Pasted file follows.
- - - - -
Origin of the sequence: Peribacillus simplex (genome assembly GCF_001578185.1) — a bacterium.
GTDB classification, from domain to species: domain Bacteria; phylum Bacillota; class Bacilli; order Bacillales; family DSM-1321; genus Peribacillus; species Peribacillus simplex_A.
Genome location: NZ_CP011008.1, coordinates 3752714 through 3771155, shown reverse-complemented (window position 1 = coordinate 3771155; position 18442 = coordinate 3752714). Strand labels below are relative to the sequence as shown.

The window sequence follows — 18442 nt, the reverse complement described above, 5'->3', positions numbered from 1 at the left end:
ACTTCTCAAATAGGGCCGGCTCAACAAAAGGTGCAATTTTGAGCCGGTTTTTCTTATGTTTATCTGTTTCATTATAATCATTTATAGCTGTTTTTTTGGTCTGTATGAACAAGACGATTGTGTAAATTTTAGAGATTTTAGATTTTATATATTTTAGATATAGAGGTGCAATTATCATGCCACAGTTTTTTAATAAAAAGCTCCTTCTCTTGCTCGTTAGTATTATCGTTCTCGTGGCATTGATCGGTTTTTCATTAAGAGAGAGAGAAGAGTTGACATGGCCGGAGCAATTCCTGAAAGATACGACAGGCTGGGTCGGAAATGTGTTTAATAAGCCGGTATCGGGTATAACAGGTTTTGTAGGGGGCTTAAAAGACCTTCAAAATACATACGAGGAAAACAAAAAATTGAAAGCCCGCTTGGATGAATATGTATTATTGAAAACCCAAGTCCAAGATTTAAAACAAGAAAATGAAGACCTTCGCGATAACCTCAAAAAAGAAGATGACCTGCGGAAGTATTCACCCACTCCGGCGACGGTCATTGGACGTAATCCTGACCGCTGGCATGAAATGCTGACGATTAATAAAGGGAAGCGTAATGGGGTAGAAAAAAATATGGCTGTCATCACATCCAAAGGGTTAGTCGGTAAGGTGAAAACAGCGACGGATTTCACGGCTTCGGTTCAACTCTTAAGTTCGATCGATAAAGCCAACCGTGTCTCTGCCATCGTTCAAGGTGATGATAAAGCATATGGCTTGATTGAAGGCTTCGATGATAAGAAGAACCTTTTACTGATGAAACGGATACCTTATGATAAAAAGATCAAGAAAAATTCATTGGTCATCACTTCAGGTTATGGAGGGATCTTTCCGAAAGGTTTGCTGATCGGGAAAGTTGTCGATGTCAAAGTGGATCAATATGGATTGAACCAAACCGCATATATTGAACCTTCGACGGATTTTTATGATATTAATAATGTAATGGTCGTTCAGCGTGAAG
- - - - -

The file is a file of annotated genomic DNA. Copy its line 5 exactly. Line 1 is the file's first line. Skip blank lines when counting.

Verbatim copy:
ACTTCTCAAATAGGGCCGGCTCAACAAAAGGTGCAATTTTGAGCCGGTTTTTCTTATGTTTATCTGTTTCATTATAATCATTTATAGCTGTTTTTTTGGTCTGTATGAACAAGACGATTGTGTAAATTTTAGAGATTTTAGATTTTATATATTTTAGATATAGAGGTGCAATTATCATGCCACAGTTTTTTAATAAAAAGCTCCTTCTCTTGCTCGTTAGTATTATCGTTCTCGTGGCATTGATCGGTTTTTCATTAAGAGAGAGAGAAGAGTTGACATGGCCGGAGCAATTCCTGAAAGATACGACAGGCTGGGTCGGAAATGTGTTTAATAAGCCGGTATCGGGTATAACAGGTTTTGTAGGGGGCTTAAAAGACCTTCAAAATACATACGAGGAAAACAAAAAATTGAAAGCCCGCTTGGATGAATATGTATTATTGAAAACCCAAGTCCAAGATTTAAAACAAGAAAATGAAGACCTTCGCGATAACCTCAAAAAAGAAGATGACCTGCGGAAGTATTCACCCACTCCGGCGACGGTCATTGGACGTAATCCTGACCGCTGGCATGAAATGCTGACGATTAATAAAGGGAAGCGTAATGGGGTAGAAAAAAATATGGCTGTCATCACATCCAAAGGGTTAGTCGGTAAGGTGAAAACAGCGACGGATTTCACGGCTTCGGTTCAACTCTTAAGTTCGATCGATAAAGCCAACCGTGTCTCTGCCATCGTTCAAGGTGATGATAAAGCATATGGCTTGATTGAAGGCTTCGATGATAAGAAGAACCTTTTACTGATGAAACGGATACCTTATGATAAAAAGATCAAGAAAAATTCATTGGTCATCACTTCAGGTTATGGAGGGATCTTTCCGAAAGGTTTGCTGATCGGGAAAGTTGTCGATGTCAAAGTGGATCAATATGGATTGAACCAAACCGCATATATTGAACCTTCGACGGATTTTTATGATATTAATAATGTAATGGTCGTTCAGCGTGAAG